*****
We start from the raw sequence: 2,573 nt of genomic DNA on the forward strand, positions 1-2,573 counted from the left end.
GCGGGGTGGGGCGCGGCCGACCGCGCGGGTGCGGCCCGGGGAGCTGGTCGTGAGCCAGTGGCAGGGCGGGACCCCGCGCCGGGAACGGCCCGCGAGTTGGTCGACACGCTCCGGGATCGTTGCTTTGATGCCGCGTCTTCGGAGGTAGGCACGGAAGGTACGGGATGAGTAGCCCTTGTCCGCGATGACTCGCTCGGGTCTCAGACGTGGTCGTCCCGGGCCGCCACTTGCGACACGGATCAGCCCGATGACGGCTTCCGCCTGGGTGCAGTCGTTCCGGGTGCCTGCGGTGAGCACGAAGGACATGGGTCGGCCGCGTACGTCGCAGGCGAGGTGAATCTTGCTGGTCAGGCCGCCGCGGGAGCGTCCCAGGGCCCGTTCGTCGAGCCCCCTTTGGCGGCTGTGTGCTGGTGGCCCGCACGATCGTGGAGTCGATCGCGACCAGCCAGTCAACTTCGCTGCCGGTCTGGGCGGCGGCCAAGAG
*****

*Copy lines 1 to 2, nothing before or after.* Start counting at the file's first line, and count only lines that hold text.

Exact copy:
We start from the raw sequence: 2,573 nt of genomic DNA on the forward strand, positions 1-2,573 counted from the left end.
GCGGGGTGGGGCGCGGCCGACCGCGCGGGTGCGGCCCGGGGAGCTGGTCGTGAGCCAGTGGCAGGGCGGGACCCCGCGCCGGGAACGGCCCGCGAGTTGGTCGACACGCTCCGGGATCGTTGCTTTGATGCCGCGTCTTCGGAGGTAGGCACGGAAGGTACGGGATGAGTAGCCCTTGTCCGCGATGACTCGCTCGGGTCTCAGACGTGGTCGTCCCGGGCCGCCACTTGCGACACGGATCAGCCCGATGACGGCTTCCGCCTGGGTGCAGTCGTTCCGGGTGCCTGCGGTGAGCACGAAGGACATGGGTCGGCCGCGTACGTCGCAGGCGAGGTGAATCTTGCTGGTCAGGCCGCCGCGGGAGCGTCCCAGGGCCCGTTCGTCGAGCCCCCTTTGGCGGCTGTGTGCTGGTGGCCCGCACGATCGTGGAGTCGATCGCGACCAGCCAGTCAACTTCGCTGCCGGTCTGGGCGGCGGCCAAGAG